Nuance Reads: books to change your mindset

New Year’s Resolutions really aren’t my thing. They only seem to add an extra layer of guilt as the year inevitably gets crazier as it flies by. But it’s hard not to get swept up in the hype of the possibility of a fresh start or doing this differently this year. That’s why at Nuance, our holiday reading tends to heavily revolve around books that have the potential to shake up our outlook – or even, change our minds. While some are just colossal disappointments, every now and then you stumble upon gold which really does alter the way you look at the world. We thought we’d get 2019 off to an inspiring start by sharing some of the books that have left a lasting impression on us. We hope they have the same effect on you.

 

ESSENTIALISM | Greg McKeown

Without spoiling the story… The concept of ‘essentialism’ is all around the pursuit of less. And what better way to kick off the new year than doing a bit of a life audit and culling all the meaningless crap from our daily lives?! Throughout this book, you’ll be asked to dig deep and separate the stuff that really matters from the things we ‘just do’ on autopilot. The aim of this publication is to reclaim control of where we spend our precious time and energy, instead of allowing others to choose for us. This is the kind of book you should keep on your bedside table and refer to often!

How it changed us: Honestly, it gave us a whole new way of approaching what we do and really hammered home that less actually can lead to more. After reading Essentialism, we had a new lease on life and a solid list of the stuff that’s vital to our happiness, wellbeing and success. Basically, if it’s not on your list of definite ‘yeses’, it’s a definite ‘no’. Getting clear on what really matters is pretty liberating stuff.

 

THE PSYCHOPATH TEST | Jon Ronson

Without spoiling the story… For a start, it’s hilarious (in a slightly disturbing way). The sixth book by the author of Men Who Stare at Goats, Jon Ronson, The Psychopath Test explores what it legitimately means to be a psychopath and how we can diagnose those walking among us. Throughout this journey, he delves into the industries of doctors, scientists and everyone else who studies psychopaths to really get inside the minds of the mad. He even spends some time in a mental asylum. It’s a pretty mind-blowing concept (pardon the pun) and a great read.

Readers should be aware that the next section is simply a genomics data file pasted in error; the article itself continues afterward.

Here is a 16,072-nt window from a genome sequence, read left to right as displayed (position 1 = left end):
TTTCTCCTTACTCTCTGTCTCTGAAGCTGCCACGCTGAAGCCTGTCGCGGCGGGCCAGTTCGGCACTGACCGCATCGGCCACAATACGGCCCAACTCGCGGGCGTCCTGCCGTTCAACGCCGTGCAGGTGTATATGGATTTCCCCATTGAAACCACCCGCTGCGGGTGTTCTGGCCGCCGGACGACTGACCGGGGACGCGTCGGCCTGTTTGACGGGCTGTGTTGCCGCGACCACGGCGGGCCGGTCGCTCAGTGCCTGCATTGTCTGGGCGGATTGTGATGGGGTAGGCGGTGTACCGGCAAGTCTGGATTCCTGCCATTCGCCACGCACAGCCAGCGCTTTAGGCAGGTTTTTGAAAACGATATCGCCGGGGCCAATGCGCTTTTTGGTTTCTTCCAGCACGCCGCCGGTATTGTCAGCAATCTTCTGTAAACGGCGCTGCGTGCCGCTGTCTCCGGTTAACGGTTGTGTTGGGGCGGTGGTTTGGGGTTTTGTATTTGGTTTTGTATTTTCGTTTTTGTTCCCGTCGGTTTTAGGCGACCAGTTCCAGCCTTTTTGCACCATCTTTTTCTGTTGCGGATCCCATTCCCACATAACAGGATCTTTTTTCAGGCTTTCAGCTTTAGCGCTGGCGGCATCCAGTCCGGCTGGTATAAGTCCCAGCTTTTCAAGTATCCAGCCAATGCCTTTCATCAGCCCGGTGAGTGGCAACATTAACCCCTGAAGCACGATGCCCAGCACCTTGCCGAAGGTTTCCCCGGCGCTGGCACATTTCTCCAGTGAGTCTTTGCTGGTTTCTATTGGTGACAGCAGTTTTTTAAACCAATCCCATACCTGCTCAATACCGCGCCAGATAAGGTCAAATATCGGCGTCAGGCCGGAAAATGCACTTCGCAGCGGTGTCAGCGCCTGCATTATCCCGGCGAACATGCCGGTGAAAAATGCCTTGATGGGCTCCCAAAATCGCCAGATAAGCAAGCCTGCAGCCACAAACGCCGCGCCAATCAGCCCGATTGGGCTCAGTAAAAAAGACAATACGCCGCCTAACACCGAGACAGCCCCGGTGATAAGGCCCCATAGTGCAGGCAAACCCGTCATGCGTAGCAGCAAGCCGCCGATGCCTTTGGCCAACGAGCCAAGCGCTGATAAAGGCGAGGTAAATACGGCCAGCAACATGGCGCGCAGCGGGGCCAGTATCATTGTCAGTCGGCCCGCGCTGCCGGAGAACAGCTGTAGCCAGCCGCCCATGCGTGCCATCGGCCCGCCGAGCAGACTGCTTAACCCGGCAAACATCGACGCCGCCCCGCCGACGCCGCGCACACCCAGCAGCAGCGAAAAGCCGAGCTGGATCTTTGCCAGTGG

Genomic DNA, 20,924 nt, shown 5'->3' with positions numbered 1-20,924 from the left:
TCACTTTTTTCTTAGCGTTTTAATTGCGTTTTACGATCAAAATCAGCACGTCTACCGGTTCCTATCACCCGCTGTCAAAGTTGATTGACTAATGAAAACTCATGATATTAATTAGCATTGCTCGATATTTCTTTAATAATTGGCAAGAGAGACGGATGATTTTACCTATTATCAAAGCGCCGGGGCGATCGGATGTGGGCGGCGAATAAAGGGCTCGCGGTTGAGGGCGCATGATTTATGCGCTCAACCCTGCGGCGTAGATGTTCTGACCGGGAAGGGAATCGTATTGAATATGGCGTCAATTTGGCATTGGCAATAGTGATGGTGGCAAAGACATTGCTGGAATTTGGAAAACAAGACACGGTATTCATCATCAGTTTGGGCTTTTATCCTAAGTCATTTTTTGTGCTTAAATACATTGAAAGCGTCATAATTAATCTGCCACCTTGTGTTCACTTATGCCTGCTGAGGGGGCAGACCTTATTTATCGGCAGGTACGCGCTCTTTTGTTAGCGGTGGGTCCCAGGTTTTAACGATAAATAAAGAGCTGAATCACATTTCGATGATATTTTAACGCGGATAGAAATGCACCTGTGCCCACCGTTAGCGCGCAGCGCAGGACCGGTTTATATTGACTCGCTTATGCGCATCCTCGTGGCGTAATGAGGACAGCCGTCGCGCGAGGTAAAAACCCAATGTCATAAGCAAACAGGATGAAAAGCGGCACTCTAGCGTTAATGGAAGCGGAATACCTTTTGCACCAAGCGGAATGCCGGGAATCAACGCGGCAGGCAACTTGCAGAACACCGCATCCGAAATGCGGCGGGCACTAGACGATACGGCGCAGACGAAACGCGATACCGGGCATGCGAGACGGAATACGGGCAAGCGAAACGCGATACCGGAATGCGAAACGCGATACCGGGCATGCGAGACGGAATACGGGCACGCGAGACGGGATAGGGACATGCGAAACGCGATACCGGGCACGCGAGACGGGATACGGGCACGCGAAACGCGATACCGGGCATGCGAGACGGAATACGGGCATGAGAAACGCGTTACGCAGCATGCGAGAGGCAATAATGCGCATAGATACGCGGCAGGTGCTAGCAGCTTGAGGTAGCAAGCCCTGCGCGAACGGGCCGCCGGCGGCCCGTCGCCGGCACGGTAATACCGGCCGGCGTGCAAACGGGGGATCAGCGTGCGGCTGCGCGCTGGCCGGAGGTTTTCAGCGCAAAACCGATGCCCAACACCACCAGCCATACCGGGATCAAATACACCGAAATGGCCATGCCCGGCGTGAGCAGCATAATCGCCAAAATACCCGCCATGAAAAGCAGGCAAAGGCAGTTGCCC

How it changed us: Well we did start obsessively questioning who of our friends/ neighbours/people in our lives could potentially be undercover psychopaths. This book makes you rethink the meaning of madness and for us, made us aware of how we tend to put people into categories. It also opened our eyes to the grey areas of personalities and how you can’t just view people in black and white.

 

INFLUENCE: THE PSYCHOLOGY OF PERSUASION | Robert Cialdini

Without spoiling the story… Basically, it explores the reasons why people say ‘yes’ and how much of human behaviour is automatic – and Cialdini’s got the research to back up what he’s claiming. With thirty-five years of hard-core, evidence-based research on human behaviour under his belt, Cialdini has become regarded as the authority on influence. This book takes you through his ‘six weapons of influence’ and how to use them in your average day. And then he goes on to explain how to avoid them being used against you (what a star!).

How it changed us: Just try saying ‘no’ to us and you’ll see what we learned. Just joking, unfortunately – but seriously, this book taught us a hell of a lot when it comes to the power of persuasion. It also opened our eyes to loads of times we automatically said ‘yes’ when really, we wanted to say ‘no’. We’re much harder to con these days. Thanks Cialdini.

 

THE AS IF PRINCIPLE | Richard Wiseman

Without spoiling the story… Victorian philosopher, William James, had a theory that our actions actually dictate our emotions rather than the reverse (e.g. laugh and you’ll feel good, don’t wait until you feel good to laugh). And The As If Principle proves this to us through a series of experiments, moments in history and case studies. Wiseman (appropriately named) then goes on to break down how we can apply this old school principle to our own lives – for example, if you want to rekindle your marriage, act like a newlywed. Don’t just wait around for things to change. Grab the bull by the horns.

How it changed us: It’s the type of read that gets you excited about making changes and taking charge. What Wiseman says definitely makes sense and we have to say, after trying a few of his practical steps ourselves, we did find that faking it really can make those tougher moments so much easier. But don’t just take our word for it, try it for yourself.

 

DAVID AND GOLIATH | Malcom Gladwell

Without spoiling the story… You know the drill – the little guy ends up surprising the big guy, but Gladwell’s book goes much deeper than that. Expect the usual offbeat arguments and storytelling that Gladwell’s famous for, backed-up by hardcore stats. David and Goliath challenges how we view obstacles and disadvantages, and explores people’s perceived weaknesses as actually being their biggest strength. In a similar vein to The As If Theory, Gladwell proves that the belief you have in yourself can be just as powerful as your experience or intelligence.

How it changed us: It made us rethink our odds. As Gladwell puts it ‘Giants are not what we think they are’ and this book does help you reframe what you always thought were your biggest weaknesses, as actually your edge. Now when something ‘bad’ happens, we’re working on seeing it as an opportunity. We’ll get there.

 

Got an opinion on any of the above? Or perhaps a recommendation for our next thought-provoking read? Let us know – we’d love to hear what you think. And in the meantime, happy reading.

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